Her Majesty has issued the royal seal of approval to Jewellers Gordon Marks in Surrey for its work on restoring many of the Queen’s and Monarchy’s priceless belongings. Owner Mark Reid was awarded the royal warrant this year, assigning the Jeweller as the restorer and fine gold finisher to the Her Majesty. Reid has been in service to the royal household for 13 years.
Mark Reid began his business 20 years ago on a farm in Effingham. His business grew, allowing him to open a shop in Cobham High Street. Reid, along with three craftsmen restores items from the royal palaces weekly. Past items his team has restored ranged from priceless Fabergé eggs to furniture. There have been times where security guards were present during the restorations due to the high value of the items.
“We deal with their finest things, things you could never imagine — they’re that beautiful. It’s a great honour to work on these items and to now have the royal appointment,” Mr. Reid told the Getsurrey.co.uk website. The jewellers have also created custom pieces in the past for Her Majesty as well as Prince Charles. Mr. Reid continued: “The royal family likes us because we train apprentices.”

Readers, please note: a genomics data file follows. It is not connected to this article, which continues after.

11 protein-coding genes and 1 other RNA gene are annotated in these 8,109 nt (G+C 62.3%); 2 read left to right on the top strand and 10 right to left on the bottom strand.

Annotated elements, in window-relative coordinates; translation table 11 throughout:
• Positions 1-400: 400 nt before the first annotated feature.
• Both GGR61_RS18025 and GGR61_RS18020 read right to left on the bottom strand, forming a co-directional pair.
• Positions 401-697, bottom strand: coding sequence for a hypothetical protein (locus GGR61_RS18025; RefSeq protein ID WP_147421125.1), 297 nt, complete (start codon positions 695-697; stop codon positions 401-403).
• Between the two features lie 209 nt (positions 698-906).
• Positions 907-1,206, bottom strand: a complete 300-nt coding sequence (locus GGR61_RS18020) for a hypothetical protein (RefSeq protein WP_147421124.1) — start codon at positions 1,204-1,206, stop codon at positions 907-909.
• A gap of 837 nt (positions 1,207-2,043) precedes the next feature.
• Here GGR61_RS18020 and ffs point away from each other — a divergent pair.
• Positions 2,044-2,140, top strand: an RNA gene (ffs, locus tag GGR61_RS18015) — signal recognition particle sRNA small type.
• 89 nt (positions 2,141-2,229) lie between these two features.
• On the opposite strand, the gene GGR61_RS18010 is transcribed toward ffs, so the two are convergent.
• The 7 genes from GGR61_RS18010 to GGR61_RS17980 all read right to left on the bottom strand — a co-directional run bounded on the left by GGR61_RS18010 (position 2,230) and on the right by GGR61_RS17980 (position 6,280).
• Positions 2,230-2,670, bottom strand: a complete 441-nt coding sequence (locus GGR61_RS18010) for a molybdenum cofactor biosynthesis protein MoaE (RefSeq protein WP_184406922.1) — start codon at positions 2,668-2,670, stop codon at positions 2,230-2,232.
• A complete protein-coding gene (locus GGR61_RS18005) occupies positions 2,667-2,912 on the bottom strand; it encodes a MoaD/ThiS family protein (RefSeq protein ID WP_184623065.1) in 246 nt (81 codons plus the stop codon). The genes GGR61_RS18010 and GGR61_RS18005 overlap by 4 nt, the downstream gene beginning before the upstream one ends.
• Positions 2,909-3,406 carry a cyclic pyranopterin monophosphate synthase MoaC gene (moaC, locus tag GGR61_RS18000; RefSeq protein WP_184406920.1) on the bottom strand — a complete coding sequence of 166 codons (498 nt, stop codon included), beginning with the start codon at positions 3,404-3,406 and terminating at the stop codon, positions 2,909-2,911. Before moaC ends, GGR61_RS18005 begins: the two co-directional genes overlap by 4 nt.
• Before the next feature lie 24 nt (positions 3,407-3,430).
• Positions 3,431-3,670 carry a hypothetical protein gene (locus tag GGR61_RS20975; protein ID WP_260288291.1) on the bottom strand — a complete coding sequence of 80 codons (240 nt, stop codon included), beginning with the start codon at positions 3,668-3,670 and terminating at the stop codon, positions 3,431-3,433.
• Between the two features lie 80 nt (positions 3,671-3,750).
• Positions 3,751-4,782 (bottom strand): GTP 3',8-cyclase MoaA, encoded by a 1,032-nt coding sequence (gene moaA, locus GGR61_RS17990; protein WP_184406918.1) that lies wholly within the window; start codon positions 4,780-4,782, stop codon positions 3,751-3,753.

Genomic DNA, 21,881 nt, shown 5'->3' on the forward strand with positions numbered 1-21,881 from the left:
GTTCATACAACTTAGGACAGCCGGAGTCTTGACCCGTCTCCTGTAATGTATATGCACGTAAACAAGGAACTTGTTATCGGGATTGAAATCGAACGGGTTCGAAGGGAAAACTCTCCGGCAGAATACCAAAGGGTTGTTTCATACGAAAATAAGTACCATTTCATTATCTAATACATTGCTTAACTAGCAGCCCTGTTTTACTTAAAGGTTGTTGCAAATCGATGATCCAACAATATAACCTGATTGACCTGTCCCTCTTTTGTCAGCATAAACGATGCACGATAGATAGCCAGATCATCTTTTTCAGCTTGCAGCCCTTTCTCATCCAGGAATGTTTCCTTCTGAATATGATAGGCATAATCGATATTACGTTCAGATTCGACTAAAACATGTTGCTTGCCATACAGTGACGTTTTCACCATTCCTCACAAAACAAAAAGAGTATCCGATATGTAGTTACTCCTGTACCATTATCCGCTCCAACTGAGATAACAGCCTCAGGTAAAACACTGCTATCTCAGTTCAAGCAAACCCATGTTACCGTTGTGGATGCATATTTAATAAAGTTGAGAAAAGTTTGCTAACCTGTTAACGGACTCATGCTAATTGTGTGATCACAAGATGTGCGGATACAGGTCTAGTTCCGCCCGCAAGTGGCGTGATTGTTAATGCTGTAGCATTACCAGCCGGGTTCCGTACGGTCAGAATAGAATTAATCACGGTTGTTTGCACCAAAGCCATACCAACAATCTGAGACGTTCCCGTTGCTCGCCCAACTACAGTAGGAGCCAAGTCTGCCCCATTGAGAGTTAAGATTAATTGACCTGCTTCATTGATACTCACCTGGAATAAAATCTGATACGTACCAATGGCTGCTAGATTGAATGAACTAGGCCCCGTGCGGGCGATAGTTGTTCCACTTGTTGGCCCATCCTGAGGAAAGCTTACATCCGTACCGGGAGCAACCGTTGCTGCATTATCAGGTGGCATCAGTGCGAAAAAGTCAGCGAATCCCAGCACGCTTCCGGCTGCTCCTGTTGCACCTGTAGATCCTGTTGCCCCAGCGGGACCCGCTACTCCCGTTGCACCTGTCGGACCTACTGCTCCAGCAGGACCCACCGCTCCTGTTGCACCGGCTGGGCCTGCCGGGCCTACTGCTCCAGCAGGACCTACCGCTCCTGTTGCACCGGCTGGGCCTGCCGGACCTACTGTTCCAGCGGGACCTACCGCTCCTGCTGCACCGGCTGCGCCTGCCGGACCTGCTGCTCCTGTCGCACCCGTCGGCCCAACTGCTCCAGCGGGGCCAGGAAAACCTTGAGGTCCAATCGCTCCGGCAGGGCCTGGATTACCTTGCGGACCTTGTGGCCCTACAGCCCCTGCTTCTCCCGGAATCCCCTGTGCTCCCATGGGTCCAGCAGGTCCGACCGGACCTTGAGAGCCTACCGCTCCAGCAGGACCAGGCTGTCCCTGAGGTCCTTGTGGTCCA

The Royal Warrant Holders Association began in 1840 and represents people and businesses holding Royal Warrants of Appointment. A Royal Warrant recognizes those who have provided goods or services for a minimum of five years to the Households of The Queen, The Duke of Edinburgh or The Prince of Wales. The Queen Mother was also a grantor of warrants. After The Queen Mother’s death in 2002, the warrants granted by here were only valid until 2007, five years after her death.
A Royal warrant is originally approved for five years. Upon the end of the five year period, the warrant is then reviewed by the Royal Household Tradesmen’s Warrants Committee. Warrants are never renewed if product or service is unsatisfactory, according to the applicable Royal Household that issued the warrant the first time. Warrants may become void at any time during the five year period. Other issues such as if the grantee is deceased, is no longer in business, or if the business goes bankrupt or is sold, will also mean the warrant ceases to be valid.
Some businesses have held Royal Warrants for over more than 100 years. Establishments that hold a warrant under no circumstance provide goods or services to the Royal household for free. The Royal Warrant Holders Association guarantees that the Royal Warrant is used correctly and held to the highest standards.
Read more about Royal Warrants here